People in the book avoid deep conversations because it endangers them. Think of all the characters who are involved in these activities--the old woman who doesn't want her books burned, Clarisse, Professor West, all the book people who memorize books for future generations--they are outcasts or disappear altogether because they refuse to be swallowed up by the meaningless lifestyle of sitting around and watching the walls of one's home. Mildred and her friends are more involved in the lives of soap opera characters than they are in one another's. It's easier to learn about false people--safe people--than it is to talk about deeper subjects and controversial topics with real individuals, especially if you are unsure of whom to trust.
Any way you look at it, in Montag's world or ours, to become deeply involved in real conversation and deep feelings with other people is to take a risk. Most people prefer to protect themselves than to make themselves vulnerable.
I'm not sure if your question is asking about the characters of "Fahrenheit 451" or about people in society today. In the book, the people aren't interested in real conversations and deep feelings because they've become too accustomed to a life where they don't have to think about conversing with another person to any depth. Their world has made life such that people occupy their time with mindless activities and real conversation requires thought. People tend to reveal themselves when they talk to other people, either by what they state or even by their reactions to what others state. The government in "Fahrenheit 451" wanted control of the people and it's much easier to control people who don't think, so real conversation was discouraged. Capt. Beatty explains to Montag the day Montag stays home from work, that if people have mindless activities to fill up their time -trivia contests, sports, etc. - then the people are happy. Happy people are much easier to control. The people of "Fahrenheit 451" do not develop deep feelings for other people for the same reason. Deep feelings usually result in extremes - either great joy or great sorrow. This breadth of emotions, especially the great sorry, can cause confusion and sadness among the people. People didn't want to deal with depth of emotion and so limiting one's relationships helped to ease that in Montag's world. Again, the government discouraged deep feelings among the people. They kept people busy as much as possible doing fun things. They put children in schools as early as possible which kept parents from developing deep ties to their kids and then, through learned behaviors, kept children from seeing what deep attachments were like and therefore kept them from forming some of their own.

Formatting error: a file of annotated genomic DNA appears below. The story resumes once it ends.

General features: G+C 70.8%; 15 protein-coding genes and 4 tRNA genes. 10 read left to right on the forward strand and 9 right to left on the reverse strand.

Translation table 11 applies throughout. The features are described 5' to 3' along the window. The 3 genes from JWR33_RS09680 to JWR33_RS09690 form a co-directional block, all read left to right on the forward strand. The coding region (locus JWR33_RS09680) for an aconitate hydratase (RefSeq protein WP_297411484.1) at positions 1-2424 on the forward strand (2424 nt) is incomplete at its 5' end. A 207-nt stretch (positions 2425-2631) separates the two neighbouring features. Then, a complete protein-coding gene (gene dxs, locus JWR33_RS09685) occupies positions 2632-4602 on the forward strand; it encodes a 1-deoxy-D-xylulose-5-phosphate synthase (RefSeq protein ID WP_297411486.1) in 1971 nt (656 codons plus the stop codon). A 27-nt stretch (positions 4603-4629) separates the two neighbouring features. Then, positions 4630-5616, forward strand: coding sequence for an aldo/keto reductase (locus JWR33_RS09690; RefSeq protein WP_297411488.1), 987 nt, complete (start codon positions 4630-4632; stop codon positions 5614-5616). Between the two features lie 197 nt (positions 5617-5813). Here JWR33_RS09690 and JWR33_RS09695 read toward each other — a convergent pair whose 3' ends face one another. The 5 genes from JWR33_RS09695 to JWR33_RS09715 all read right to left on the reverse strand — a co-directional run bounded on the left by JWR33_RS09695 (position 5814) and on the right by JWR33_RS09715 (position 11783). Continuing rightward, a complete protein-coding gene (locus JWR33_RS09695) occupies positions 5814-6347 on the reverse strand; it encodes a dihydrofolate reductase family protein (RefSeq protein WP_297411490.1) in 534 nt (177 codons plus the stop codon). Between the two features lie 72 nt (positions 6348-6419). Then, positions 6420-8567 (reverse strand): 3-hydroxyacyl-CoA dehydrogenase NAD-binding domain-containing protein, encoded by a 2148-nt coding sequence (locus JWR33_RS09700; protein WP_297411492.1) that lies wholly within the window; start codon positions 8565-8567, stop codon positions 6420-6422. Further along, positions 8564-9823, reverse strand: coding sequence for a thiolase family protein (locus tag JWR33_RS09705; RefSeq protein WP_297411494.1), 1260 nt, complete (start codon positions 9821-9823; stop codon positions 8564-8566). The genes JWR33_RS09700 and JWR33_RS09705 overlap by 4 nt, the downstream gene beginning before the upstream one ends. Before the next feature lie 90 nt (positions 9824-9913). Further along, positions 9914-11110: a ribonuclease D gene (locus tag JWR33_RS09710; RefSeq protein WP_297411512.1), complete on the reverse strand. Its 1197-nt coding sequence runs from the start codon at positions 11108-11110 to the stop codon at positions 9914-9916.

I'm not a psychologist so I can't give you a definitive answer as to why some people in our society don't conduct real conversations with other people and why they don't develop deep feelings for others. I assume though that the reason some people are like this is because they don't want to think and because they are afraid to have deep feelings for other people out of fear of having deep and painful feelings. I think the reasons are numerous and diverse.
There is clear evidence that children of parents good in their conversation abilities and socil skills also tend to be skilles similarly. But the reason of these is not heredety. Children learn these skills by observing and unconsciously copying their parents.
I have the feeling that it is done through conditioning of our actions from heredity and environment. If our parents were skilled conversationalists, then I believe that we would be disposed to having natural conversational abilities.
Also, from our environment, ever since we started to have more ways to communicate, our skills, it appears, have been dwindling. How many times do you hear about teenagers who didn't actually talk on the phone, just listen to each other breathing? Or if someone just utters guttural sounds of acknowledgement like "eh", or "uh-huh."
I think we are losing our skills for conversing due to the fact that we can almost contact each through far too many ways. We are becoming a "Twittering" society of not more than 140 characters at a time.